Coming out

I wrote this many years ago, when I was the pastor of a small church in Central Illinois. I am no longer there, but my sentiments have not changed since writing this.


What if I were gay?  What if I was a teenage boy living in a small town in Central Illinois, and I was starting to come to the realization that I might be homosexual?  I started thinking about that today because October 11 is National Coming Out Day.  Not sure who deemed it as such, and I probably would have had no idea about this day if it were not for facebook.  In light of the recent suicides of four teenagers that were bullied, embarassed, and harassed for being gay, the organizers of National Coming Out Day have encouraged others to “come out” instead.  They have asked the following:

 We would like everyone, whether you are gay, straight, bi, trans, queer, curious, confused, or anything else, to come out as an ally. If you have a gay friend or family member, if you do not but would not mind if you did. If you believe that everyone should have the right to feel safe, loved, and respected no matter who they love, on October 11th we ask you to change your status to “[insert name here] IS AN ALLY”.

This morning I was pondering making that change to my status, and I felt reluctant.  I felt nervous about how others would react.  I wondered if it would cause controversy in my church, or if it would anger someone I didn’t want to anger.  I wondered if making such a post would somehow negatively affect my ministry.  All selfish considerations, yet responsible things to ponder nonetheless.  In the end, I made the change.  Why?

Because I thought to myself – “If it is this hard to post on facebook that I am an ally, a friend, a loving, safe outlet, how hard would it be to actually come out to people?”  I thought of those four young people that committed suicide in the last few weeks.  I thought of the thousands of others that have already taken their own life, or are considering it right now.  I tried to feel for a moment what they might be feeling every second of their life.  I tried to feel their despair, their fear.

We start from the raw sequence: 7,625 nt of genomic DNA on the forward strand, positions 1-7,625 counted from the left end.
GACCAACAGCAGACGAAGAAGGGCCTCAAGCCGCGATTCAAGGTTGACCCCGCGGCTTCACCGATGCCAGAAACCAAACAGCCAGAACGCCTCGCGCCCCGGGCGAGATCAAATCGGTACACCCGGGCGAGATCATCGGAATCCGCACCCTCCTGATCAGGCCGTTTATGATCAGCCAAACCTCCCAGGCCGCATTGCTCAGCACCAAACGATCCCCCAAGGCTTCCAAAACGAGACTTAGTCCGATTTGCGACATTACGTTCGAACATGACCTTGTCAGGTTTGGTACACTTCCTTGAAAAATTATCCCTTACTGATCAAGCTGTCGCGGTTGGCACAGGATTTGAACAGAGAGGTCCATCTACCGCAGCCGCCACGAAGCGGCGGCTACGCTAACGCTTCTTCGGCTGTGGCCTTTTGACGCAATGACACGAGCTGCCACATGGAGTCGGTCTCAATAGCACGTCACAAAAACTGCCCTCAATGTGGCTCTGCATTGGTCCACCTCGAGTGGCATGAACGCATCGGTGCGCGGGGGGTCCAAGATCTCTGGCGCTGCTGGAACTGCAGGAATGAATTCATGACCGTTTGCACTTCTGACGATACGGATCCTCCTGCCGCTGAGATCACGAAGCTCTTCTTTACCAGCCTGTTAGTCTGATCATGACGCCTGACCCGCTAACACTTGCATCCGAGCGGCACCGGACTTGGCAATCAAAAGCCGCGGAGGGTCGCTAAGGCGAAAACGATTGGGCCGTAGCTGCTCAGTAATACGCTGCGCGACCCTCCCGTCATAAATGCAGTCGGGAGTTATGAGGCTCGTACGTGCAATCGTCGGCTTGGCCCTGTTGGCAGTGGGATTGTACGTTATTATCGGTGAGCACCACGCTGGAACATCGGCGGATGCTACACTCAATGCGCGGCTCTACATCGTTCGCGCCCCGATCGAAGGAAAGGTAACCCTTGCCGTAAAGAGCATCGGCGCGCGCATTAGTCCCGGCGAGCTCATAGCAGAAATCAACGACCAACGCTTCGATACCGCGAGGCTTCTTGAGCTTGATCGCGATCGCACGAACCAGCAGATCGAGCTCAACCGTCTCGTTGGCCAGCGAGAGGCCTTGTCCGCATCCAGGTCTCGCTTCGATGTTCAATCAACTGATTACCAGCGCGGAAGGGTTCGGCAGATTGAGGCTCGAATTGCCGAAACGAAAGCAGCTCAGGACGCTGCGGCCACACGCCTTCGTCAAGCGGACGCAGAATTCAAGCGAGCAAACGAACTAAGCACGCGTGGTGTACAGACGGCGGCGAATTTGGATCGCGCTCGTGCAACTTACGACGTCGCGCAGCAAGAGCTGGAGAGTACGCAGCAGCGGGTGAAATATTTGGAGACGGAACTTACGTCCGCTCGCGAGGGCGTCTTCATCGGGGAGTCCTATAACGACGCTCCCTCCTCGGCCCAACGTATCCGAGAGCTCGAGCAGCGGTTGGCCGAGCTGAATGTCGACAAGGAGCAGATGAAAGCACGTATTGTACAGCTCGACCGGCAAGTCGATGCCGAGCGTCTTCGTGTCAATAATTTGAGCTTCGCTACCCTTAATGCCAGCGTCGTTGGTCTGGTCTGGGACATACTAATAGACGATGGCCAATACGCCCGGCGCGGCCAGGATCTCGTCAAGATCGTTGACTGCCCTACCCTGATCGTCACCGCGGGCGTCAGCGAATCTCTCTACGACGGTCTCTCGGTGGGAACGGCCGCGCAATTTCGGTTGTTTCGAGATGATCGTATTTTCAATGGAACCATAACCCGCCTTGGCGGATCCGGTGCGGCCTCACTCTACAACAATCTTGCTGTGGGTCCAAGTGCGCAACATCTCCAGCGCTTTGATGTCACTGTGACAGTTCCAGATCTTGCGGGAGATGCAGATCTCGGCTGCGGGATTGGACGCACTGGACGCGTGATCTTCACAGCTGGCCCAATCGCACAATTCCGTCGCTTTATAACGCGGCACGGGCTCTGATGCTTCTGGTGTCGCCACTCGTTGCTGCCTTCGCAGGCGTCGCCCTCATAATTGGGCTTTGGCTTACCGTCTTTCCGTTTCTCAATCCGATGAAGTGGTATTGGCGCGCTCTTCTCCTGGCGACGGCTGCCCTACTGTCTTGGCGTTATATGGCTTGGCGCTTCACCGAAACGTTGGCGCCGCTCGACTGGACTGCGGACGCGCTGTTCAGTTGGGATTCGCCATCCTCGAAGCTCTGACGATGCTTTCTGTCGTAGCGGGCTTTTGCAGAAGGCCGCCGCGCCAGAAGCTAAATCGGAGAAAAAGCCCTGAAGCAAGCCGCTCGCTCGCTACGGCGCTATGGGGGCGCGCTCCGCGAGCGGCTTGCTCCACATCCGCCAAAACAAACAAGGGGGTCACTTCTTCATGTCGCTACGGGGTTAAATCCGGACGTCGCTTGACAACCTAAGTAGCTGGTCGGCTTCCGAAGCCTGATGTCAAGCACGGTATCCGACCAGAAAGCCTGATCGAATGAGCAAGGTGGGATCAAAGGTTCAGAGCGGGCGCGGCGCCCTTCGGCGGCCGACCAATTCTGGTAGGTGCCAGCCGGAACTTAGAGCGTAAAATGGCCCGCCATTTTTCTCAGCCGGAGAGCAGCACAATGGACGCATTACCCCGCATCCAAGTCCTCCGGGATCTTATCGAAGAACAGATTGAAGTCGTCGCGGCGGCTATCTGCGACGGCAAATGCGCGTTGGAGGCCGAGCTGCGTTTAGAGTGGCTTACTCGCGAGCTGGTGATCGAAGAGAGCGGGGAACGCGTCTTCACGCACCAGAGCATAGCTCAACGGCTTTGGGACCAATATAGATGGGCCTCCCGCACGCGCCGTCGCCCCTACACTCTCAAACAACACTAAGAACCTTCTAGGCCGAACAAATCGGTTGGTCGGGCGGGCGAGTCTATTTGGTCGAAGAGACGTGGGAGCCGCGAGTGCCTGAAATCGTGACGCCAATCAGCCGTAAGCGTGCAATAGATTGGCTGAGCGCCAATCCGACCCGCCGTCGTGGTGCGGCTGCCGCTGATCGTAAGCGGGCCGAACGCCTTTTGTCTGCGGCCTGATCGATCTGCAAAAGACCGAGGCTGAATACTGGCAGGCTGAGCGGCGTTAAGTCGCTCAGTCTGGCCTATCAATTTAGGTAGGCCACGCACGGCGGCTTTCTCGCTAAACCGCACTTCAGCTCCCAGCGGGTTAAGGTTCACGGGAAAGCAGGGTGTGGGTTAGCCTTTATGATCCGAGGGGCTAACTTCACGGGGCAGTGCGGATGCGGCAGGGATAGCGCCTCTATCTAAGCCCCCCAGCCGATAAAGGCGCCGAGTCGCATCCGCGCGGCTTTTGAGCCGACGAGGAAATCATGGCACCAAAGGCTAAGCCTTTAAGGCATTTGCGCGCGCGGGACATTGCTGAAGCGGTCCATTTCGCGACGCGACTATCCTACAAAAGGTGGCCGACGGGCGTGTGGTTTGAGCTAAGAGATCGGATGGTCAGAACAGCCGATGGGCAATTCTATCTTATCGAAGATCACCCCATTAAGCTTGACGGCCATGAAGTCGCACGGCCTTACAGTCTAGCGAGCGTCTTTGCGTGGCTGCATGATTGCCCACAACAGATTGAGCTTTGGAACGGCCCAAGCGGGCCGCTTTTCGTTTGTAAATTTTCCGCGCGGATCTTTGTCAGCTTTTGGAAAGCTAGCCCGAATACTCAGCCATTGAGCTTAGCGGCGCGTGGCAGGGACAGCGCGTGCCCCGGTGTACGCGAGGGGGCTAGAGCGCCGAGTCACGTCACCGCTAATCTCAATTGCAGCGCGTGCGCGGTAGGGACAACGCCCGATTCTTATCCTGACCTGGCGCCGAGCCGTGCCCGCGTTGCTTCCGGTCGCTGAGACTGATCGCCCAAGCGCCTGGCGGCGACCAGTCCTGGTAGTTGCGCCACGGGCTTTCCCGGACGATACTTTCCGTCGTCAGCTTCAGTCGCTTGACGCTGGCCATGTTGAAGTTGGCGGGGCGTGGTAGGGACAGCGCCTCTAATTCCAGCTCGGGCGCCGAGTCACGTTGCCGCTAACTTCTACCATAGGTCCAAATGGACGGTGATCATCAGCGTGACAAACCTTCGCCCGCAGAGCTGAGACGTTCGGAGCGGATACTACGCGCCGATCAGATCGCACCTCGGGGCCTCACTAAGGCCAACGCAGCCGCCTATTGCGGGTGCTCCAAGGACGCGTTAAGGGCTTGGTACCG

What if I were a gay teenager living in fear?  What if I had heard someone shout “God hates fags!”  What if I had heard my friends joke about “that queer” or call each other “gay” as if being gay was the last thing anyone would want to be.  What if I feared that my church-going parents would try to send me to some camp because I was broken?  What if I didn’t know what the word abomination meant, but I knew it wasn’t good? What if I thought my pastor was going to tell me I was going to hell because of the way God created me?  What would I do?  Where would I turn?

I thought for a moment about those questions, and I wondered.  What if I were a gay teenager living in a small town and I read my pastor’s facebook status, and it said that my pastor is “an ally.”  What if I knew that there was someone that I could talk to?  What if I knew that even though there are a few that are convinced that “God hates fags,” there are more that think “God is love.”  There are some that think that I am created in God’s image, and that I’m good.  How would that change how I feel?

So I decided to come out.  This isn’t about politics.  This isn’t about church dogma.  This is about love.  This is about offering mercy, kindness and grace.

If you are reading this, and you are gay, straight, or confused, know this: I am a friend. I do not want to change who you are or who you love. I do not believe that loving another person is ever a sin. I believe that we are all in need of transformation, that we all fall short of the perfect love that God calls us to. I believe God is love, and all love is of God. I love because God first loved me, and God loves you too.


Filed under Christianity

6 responses to “Coming out

  1. Pastor Kris

    That was one of the most beautiful, pastoral things I have read in a long time. Thank you, my brother for taking that stand!! May God continue to bless you and your ministry!!

  2. Jennett M

    Rob- God is love and you are doing a wonderful job of teaching love.

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  4. Jill

    So many LGBT people believe they are hated by God. Thank you for writing this and coming out as an ally.

  5. Stephen

    How can I repost this? This is beautiful. Thank you so much for trying to walk a mile.

  6. I don’t often do this, but I have closed the comments section of this post. I have left the original few comments that were made on it. After reposting this blog in 2012, there was a new influx of traffic. Comments sections can be a blessing or a curse. I have seen this argument too many times for me to want it on my page. Sorry.